Wednesday, January 23, 2013

Sheila Curran's Organizing Secrets Revealed!

It was extremely difficult for me to choose between the topics for this blog cycle.  Should it be time-management or marketing?  

How about Sumo Wrestling?  Because I am sure that, were I to suit myself up in that butt-cheek dividing diaper and go mano a mano with some huge fat man with sleek dark hair pulled back just so, I could seriously be better at that than either marketing my own work or managing my time.   

 It’s not that I haven’t tried.  I have purchased many products.  Like the binder system pictured below. I got the idea from this extremely entertaining (I’m saying HOURS of enjoyment!) series on the organized home.   (I want to be this woman.  The labels!  The systems!  Everything in its place.)

I dutifully bought a 3 ring binder, put in the plastic pockets, and filled the first one with all the errands I would run on Monday.  Register the car.  Renew daughter's passport.  Mail back shoes at post office.  Yeah!  I had it going on!
 Except that on Monday, I discovered that along with Obama's inauguration, it was also (duh) Martin Luther King Day!  All of my places were closed!  

Still, as you can see, I was trying.  (As my good friend Jane Ulrich would say, "very trying.")

The trouble is, when I set out to ‘get things done,” which has become an inside joke since I flunked the lessons of the extremely popular book of the same name, I discovered things like federal holidays that I didn't think of!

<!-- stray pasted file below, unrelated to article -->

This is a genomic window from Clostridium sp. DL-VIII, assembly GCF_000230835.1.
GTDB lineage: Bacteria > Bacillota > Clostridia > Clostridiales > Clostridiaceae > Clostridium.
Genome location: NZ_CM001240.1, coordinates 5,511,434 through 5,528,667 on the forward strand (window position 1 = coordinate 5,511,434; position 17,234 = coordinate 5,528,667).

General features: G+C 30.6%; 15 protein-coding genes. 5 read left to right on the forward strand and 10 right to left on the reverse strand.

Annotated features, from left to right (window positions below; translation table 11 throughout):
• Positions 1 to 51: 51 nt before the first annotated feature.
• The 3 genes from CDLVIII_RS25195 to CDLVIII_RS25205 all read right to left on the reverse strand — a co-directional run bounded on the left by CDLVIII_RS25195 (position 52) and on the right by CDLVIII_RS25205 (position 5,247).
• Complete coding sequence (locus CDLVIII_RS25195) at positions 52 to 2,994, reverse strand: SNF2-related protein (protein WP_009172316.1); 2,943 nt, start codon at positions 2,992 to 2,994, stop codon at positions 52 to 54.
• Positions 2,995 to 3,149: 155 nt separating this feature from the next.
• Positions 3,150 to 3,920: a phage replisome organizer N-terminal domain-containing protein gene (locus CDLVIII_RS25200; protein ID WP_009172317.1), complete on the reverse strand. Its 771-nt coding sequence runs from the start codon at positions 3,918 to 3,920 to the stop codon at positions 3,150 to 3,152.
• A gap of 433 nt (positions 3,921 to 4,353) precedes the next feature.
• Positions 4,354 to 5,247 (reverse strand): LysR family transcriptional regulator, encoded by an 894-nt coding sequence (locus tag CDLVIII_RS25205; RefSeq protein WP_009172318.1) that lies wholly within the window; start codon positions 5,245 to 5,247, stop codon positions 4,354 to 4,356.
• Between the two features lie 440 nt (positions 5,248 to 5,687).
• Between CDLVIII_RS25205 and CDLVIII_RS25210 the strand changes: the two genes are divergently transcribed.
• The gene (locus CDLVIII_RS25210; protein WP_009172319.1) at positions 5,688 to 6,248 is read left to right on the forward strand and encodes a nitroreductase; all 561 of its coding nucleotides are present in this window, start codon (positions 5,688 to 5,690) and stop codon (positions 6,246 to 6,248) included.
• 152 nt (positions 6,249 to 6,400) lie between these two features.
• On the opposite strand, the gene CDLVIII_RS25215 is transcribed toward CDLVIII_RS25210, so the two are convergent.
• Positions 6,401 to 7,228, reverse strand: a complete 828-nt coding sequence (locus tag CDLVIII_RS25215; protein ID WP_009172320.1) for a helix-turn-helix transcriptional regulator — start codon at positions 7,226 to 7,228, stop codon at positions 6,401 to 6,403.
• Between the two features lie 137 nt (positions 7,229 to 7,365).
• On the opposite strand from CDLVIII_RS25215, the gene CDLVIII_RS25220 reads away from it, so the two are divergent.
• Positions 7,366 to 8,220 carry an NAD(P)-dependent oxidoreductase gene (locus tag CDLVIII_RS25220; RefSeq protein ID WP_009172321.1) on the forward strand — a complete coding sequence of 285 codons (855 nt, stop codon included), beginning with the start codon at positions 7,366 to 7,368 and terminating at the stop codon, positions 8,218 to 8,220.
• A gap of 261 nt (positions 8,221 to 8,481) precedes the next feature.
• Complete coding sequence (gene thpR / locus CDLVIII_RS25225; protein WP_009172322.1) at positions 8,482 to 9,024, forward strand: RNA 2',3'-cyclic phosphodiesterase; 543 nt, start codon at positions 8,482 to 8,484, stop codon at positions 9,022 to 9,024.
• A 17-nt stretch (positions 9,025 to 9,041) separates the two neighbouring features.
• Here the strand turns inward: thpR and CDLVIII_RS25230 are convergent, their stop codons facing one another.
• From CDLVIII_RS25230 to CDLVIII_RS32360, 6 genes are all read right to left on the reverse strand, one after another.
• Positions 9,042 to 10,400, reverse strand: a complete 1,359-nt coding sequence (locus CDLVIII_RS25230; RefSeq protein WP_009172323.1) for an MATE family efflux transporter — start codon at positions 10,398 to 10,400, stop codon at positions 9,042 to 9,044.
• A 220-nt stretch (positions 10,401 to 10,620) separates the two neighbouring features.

My self-improvement chronicle is one of false starts. Like the thingie below.  Which I bought in December.

So how does it happen that the folders remain empty?

Because, until two days ago, when my husband sat in my office and said, "That's a nice organizer," I had consigned the piece to some sort of back burner of the brain.  So much so that I had, when I went to Staples for the binder, come very close to buying an organizer broken down into this one's exact constituent parts.  TO DO.  TO FILE.  IN BOX.

In one in-box and out the other.   

Instead of using the perfectly nice organizer, I've clung to my default system.

I admit it.  I cannot seem to do this thing called time management.  Not even the first step involving getting all your papers out of the way so you can think and focus.  It's not that I don't love reading about how to declutter my life.  However, when it comes to following through, or EVEN REMEMBERING the last system I swore would change everything, I do some kind of eternal sunshine of the spotless mind kind of thing.

My only system, if you can call it that, is to contain clutter in some spaces, like my kitchen desk,

so that the rest of the room can look something like this.

But even in those places I try to keep clean, I cannot help but play around.  
See my great room?
Here's the top of the coffee table.

So, let's see.  My system so far? Contain the clutter, order other things in ways that might make you laugh even if no one else sees them, and ... use organizers you ADORE. Because they are PRETTY.